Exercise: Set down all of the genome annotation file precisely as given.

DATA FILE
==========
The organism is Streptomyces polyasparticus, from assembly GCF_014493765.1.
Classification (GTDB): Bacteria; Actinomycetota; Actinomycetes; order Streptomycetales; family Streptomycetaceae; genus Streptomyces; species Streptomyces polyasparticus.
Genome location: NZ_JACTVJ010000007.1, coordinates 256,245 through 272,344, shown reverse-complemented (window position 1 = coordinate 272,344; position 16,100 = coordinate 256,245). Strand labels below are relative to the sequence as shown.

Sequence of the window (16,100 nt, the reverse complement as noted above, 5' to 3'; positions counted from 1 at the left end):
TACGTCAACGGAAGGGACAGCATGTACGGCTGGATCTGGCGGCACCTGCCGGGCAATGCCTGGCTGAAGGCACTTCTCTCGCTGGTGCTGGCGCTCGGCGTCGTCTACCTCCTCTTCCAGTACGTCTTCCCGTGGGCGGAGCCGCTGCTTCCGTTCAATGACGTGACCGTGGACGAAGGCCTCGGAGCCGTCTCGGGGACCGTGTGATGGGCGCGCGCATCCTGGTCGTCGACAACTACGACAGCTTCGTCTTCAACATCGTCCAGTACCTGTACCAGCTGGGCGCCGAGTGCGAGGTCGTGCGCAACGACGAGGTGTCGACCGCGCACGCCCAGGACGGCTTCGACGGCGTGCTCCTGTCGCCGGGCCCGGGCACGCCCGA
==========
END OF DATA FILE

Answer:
The organism is Streptomyces polyasparticus, from assembly GCF_014493765.1.
Classification (GTDB): Bacteria; Actinomycetota; Actinomycetes; order Streptomycetales; family Streptomycetaceae; genus Streptomyces; species Streptomyces polyasparticus.
Genome location: NZ_JACTVJ010000007.1, coordinates 256,245 through 272,344, shown reverse-complemented (window position 1 = coordinate 272,344; position 16,100 = coordinate 256,245). Strand labels below are relative to the sequence as shown.

Sequence of the window (16,100 nt, the reverse complement as noted above, 5' to 3'; positions counted from 1 at the left end):
TACGTCAACGGAAGGGACAGCATGTACGGCTGGATCTGGCGGCACCTGCCGGGCAATGCCTGGCTGAAGGCACTTCTCTCGCTGGTGCTGGCGCTCGGCGTCGTCTACCTCCTCTTCCAGTACGTCTTCCCGTGGGCGGAGCCGCTGCTTCCGTTCAATGACGTGACCGTGGACGAAGGCCTCGGAGCCGTCTCGGGGACCGTGTGATGGGCGCGCGCATCCTGGTCGTCGACAACTACGACAGCTTCGTCTTCAACATCGTCCAGTACCTGTACCAGCTGGGCGCCGAGTGCGAGGTCGTGCGCAACGACGAGGTGTCGACCGCGCACGCCCAGGACGGCTTCGACGGCGTGCTCCTGTCGCCGGGCCCGGGCACGCCCGA